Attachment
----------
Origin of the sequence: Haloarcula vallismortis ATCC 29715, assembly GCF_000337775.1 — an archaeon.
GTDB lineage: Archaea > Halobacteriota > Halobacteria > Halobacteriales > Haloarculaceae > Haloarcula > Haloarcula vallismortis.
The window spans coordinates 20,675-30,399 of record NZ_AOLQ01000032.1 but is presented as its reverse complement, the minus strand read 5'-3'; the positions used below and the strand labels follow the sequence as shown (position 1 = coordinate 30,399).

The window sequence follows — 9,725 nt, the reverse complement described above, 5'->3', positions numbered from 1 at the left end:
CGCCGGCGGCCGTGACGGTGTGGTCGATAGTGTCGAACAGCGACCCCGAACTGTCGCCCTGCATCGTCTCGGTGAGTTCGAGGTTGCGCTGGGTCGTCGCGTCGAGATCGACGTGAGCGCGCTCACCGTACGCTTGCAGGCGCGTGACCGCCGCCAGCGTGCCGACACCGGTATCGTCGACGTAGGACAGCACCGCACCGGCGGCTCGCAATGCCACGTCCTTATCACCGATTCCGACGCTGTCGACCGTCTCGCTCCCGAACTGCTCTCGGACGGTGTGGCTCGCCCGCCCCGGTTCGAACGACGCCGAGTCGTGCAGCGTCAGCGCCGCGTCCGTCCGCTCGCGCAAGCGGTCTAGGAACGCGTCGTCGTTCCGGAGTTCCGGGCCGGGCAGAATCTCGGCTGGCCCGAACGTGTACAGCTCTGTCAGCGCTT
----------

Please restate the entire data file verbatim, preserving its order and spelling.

Origin of the sequence: Haloarcula vallismortis ATCC 29715, assembly GCF_000337775.1 — an archaeon.
GTDB lineage: Archaea > Halobacteriota > Halobacteria > Halobacteriales > Haloarculaceae > Haloarcula > Haloarcula vallismortis.
The window spans coordinates 20,675-30,399 of record NZ_AOLQ01000032.1 but is presented as its reverse complement, the minus strand read 5'-3'; the positions used below and the strand labels follow the sequence as shown (position 1 = coordinate 30,399).

The window sequence follows — 9,725 nt, the reverse complement described above, 5'->3', positions numbered from 1 at the left end:
CGCCGGCGGCCGTGACGGTGTGGTCGATAGTGTCGAACAGCGACCCCGAACTGTCGCCCTGCATCGTCTCGGTGAGTTCGAGGTTGCGCTGGGTCGTCGCGTCGAGATCGACGTGAGCGCGCTCACCGTACGCTTGCAGGCGCGTGACCGCCGCCAGCGTGCCGACACCGGTATCGTCGACGTAGGACAGCACCGCACCGGCGGCTCGCAATGCCACGTCCTTATCACCGATTCCGACGCTGTCGACCGTCTCGCTCCCGAACTGCTCTCGGACGGTGTGGCTCGCCCGCCCCGGTTCGAACGACGCCGAGTCGTGCAGCGTCAGCGCCGCGTCCGTCCGCTCGCGCAAGCGGTCTAGGAACGCGTCGTCGTTCCGGAGTTCCGGGCCGGGCAGAATCTCGGCTGGCCCGAACGTGTACAGCTCTGTCAGCGCTT